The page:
Dr. Bray Links

Saturday, December 1, 2018

A novel hypothesis for atherosclerosis as a cholesterol sulfate deficiency syndrome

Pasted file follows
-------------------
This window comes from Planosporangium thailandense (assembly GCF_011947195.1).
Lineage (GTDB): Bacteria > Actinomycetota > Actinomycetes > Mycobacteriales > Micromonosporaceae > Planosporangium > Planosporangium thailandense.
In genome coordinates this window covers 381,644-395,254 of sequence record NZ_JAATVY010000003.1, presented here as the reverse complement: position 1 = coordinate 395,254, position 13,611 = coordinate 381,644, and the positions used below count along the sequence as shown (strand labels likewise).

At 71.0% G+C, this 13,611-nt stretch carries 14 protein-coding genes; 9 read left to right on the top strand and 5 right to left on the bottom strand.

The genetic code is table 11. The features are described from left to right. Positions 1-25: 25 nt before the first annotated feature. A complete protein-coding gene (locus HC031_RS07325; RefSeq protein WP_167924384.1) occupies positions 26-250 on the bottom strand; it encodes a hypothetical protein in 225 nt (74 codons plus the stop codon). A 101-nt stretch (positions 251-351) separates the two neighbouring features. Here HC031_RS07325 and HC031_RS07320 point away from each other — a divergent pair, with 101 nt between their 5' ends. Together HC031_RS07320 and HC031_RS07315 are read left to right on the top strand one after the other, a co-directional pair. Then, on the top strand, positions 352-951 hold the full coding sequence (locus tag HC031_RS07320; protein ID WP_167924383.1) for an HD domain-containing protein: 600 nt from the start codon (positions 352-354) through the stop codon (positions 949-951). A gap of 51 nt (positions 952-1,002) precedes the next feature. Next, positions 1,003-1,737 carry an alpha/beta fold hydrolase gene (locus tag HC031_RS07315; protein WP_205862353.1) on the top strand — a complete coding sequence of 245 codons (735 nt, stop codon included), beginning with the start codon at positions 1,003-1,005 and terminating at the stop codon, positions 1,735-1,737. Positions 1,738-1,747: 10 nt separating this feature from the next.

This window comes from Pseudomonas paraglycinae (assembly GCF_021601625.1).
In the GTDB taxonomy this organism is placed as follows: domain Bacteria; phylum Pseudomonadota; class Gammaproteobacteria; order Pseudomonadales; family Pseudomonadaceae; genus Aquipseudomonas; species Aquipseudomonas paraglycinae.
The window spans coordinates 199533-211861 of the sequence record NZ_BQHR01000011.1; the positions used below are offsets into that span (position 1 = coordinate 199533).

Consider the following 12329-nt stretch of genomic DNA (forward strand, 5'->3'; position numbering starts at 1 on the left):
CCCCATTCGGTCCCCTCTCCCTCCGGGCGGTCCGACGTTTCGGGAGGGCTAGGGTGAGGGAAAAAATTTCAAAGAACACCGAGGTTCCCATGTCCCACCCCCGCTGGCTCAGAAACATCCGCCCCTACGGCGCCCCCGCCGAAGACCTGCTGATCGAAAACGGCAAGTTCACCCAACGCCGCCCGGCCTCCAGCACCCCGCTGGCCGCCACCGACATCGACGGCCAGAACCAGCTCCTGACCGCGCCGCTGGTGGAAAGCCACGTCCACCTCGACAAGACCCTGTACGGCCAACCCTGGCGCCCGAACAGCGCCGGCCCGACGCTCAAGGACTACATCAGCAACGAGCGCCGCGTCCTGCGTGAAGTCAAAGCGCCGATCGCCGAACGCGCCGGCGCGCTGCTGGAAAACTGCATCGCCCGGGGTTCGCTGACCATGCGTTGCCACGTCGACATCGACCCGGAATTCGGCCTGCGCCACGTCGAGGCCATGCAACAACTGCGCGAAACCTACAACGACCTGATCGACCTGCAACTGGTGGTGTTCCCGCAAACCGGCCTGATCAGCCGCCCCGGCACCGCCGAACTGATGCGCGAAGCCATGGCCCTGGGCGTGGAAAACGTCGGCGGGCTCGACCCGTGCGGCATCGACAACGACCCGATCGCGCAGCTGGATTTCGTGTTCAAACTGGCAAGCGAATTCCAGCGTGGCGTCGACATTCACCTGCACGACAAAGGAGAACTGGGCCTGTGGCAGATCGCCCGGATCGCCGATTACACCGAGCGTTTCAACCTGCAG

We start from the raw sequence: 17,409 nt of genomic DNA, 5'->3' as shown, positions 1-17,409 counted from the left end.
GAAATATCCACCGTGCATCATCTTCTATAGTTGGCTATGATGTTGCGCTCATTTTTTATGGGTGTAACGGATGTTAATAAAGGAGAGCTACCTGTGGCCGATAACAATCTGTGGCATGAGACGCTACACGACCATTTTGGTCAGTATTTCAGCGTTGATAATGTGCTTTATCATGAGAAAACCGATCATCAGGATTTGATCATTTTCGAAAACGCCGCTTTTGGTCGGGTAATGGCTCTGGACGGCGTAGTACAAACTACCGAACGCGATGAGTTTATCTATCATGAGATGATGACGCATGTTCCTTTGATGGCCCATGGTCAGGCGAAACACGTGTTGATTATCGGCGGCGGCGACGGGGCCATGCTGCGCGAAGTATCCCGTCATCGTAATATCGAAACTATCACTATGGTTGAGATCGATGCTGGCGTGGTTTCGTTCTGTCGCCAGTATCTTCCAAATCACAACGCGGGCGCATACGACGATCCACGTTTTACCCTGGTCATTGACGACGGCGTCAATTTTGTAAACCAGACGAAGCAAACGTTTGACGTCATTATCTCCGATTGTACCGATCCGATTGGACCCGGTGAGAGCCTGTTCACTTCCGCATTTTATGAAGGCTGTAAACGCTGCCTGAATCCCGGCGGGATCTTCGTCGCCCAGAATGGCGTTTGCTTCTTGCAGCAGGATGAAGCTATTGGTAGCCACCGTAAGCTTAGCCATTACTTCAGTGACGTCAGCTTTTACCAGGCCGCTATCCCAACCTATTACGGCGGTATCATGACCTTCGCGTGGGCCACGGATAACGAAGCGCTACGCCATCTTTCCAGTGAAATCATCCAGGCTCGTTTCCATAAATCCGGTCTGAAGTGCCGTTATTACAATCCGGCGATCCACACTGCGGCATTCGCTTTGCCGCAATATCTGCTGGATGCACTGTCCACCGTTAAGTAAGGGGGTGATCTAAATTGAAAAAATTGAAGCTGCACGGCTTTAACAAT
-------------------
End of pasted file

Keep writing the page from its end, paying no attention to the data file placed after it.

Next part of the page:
Worldwide geographical data show an inverse relationship between cardiovascular disease and annual sunlight availability [18]. In a study conducted in the British Isles, 49 % of the variance in mortality from coronary heart disease was accounted for by mean annual sunshine hours as measured by the Meteorological Office [19]. However, placebo-controlled trials failed to show any benefit from vitamin D3 supplementation [20]. We propose that the benefit comes from Ch-S synthesis instead. In [16], it was proposed that the protein endothelial nitric oxide synthase (eNOS), along with sunlight, catalyzes sulfate production in erythrocytes, endothelial cells, platelets and keratinocytes in the skin. Thus, eNOS is a dual-purpose enzyme, producing sulfate when it is membrane–bound and producing nitric oxide when it is free in the cytoplasm. We hypothesize that the overuse of sunscreen has played a dual damaging role not only because sunlight catalysis is suppressed but also because the aluminum found in high-SPF sunscreens as an emulsifier actively disrupts eNOS' function [21]. eNOS is an orphan cytochrome P450 (CYP) enzyme [22], and aluminum is a known disruptor of CYP enzyme function through its displacement of the iron in the heme group [23]. Many other environmental toxicants also disrupt CYP enzymes, including mercury [24, 25], arsenic [26], cadmium [24], glyphosate [27, 28], and lead [25, 29].


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